Discovering the Requirements – Understanding your communication needs

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In the last posting we looked at how you understand and define the key deliverables and solution objectives. We will now turn our attention to look at the first of three key aspects of a Customer Marketing solution, understanding your communication needs. This posting is the fourth instalment of the Discovering the Requirements series.  If you are joining the discussion now, you may want to start by reading the first posting.

At this point we have now moved from objectives and goals to look at the detailed requirements of the solution. This can lead to stepping into design as the requirements are identified and documented which should be avoided by continually checking to ensure only the solution needs are identified. This can be achieved by asking the question ‘Does this define the Customer Marketing solution need/problem or does it state how it should be delivered’ against each requirement. The reason for this is to ensure a complete picture of the requirements are identified before moving towards designing the solution, otherwise a solution will be constrained by early design decisions based on incomplete facts.

When looking at campaigning there are several areas to consider:

  • Why should we send a communication? (Acquisition, Welcome, Retention, etc)
  • Who to contact?
  • What to contact them with? (Message/Offer)
  • Where to contact them? (Which medium/channel)
  • When to contact?
  • How will you measure success?

As you develop your campaign programmes each of these areas will need to be considered to ensure your campaign meets the original budgetary objectives. This posting will concentrate on the building blocks required to enable campaigns to be created and maintained within the Customer Marketing solution.

The first step is to ensure a common picture of the physical steps required to create, deliver and measure a campaign are understood. This will ensure any special processes or assumed activities are known, reducing the risk of miscommunication to customers through existing manual steps such as an application of a local copy of key customers to be suppressed or credit screening process. The diagram below (Figure 1) provides the key simplified elements of a campaign and will allow the campaign process to be reviewed and validated.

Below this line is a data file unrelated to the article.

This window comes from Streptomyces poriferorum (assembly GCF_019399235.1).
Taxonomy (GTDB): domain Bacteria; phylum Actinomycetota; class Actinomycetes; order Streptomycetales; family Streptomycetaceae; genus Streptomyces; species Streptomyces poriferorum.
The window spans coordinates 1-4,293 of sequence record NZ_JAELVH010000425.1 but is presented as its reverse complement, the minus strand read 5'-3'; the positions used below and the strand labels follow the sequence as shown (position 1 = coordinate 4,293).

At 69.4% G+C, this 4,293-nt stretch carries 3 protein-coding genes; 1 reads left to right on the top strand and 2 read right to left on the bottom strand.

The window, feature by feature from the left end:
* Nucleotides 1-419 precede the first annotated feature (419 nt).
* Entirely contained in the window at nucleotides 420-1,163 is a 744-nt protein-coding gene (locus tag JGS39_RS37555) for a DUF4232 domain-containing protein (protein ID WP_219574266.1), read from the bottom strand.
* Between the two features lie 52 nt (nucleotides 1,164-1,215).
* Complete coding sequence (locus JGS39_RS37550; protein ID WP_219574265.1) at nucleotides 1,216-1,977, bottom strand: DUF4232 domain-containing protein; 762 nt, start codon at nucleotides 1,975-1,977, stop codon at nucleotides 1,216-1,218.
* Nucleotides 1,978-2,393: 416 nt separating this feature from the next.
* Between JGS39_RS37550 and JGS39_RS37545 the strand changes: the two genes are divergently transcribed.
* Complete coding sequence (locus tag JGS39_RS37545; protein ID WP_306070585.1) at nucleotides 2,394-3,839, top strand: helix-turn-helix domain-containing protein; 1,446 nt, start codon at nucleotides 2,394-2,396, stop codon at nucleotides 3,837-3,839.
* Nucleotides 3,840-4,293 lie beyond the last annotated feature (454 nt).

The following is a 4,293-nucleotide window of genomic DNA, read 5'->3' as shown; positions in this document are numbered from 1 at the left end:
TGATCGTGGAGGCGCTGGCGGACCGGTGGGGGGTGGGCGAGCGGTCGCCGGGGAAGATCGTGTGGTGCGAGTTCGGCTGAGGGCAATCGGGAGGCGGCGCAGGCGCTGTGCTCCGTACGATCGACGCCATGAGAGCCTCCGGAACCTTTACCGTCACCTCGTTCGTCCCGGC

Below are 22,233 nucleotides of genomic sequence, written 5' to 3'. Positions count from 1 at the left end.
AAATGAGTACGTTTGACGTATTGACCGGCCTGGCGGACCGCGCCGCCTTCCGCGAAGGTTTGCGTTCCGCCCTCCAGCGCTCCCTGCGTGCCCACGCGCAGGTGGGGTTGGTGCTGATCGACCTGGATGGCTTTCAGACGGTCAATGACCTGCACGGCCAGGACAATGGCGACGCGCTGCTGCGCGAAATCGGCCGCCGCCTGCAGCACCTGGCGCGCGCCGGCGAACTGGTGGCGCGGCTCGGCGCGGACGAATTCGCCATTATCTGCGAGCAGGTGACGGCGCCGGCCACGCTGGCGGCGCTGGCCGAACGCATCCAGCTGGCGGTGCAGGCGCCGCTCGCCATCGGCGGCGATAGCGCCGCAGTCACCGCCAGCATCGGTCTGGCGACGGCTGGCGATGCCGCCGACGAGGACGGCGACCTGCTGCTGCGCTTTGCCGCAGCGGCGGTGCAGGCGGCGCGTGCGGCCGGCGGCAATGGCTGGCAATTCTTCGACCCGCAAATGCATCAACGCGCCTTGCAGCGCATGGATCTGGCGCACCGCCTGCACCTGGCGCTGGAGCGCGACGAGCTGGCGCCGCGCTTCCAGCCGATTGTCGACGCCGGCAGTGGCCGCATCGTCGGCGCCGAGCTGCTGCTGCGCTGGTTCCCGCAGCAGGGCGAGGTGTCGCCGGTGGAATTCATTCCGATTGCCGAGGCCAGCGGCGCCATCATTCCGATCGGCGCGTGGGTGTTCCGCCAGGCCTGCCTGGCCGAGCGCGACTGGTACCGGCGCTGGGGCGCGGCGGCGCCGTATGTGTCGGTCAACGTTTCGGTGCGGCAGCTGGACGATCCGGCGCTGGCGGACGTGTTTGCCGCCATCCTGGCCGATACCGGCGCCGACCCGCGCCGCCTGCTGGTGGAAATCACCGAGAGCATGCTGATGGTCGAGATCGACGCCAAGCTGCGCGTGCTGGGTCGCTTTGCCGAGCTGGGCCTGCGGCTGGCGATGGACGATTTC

Figure 1

Once a clear view of the basic steps is established a review of existing and future campaigns can be completed to provide understanding of the requirements for communications. To ensure all campaign types are covered, the key lifecycle stages from acquisition, on-boarding, growth and retention through to lapsed, can be used to look at the different communication programmes being utilised.

Finally for each campaign type identified the following elements should be assessed:

  • Campaign Name and Objectives;
  • Channel/s of communication;
  • Frequency of campaign execution;
  • Trigger mechanism;
  • Level of communication;
  • Selection Criteria;
  • Segmentation (including key coding);
  • Exclusion (global and campaign specific);
  • Seed details;
  • Sampling;
  • Control;
  • Fulfilment;
  • Monitoring (communication history and measurement).

Please join me next week when I will turn my attention to look at analysis and reporting, using the information gathered for campaign inclusions and exclusions to help with the identification of core analysis metric needs. (Week 5: What analysis will I require?)

If you have any further questions or would like support / guidance in discovering or defining your Database Marketing solution, please contact me through the BlacklerRoberts Ltd “Contact Us” page and I will be happy to discuss your needs. You can also follow @BlacklerRoberts on twitter for further insights.

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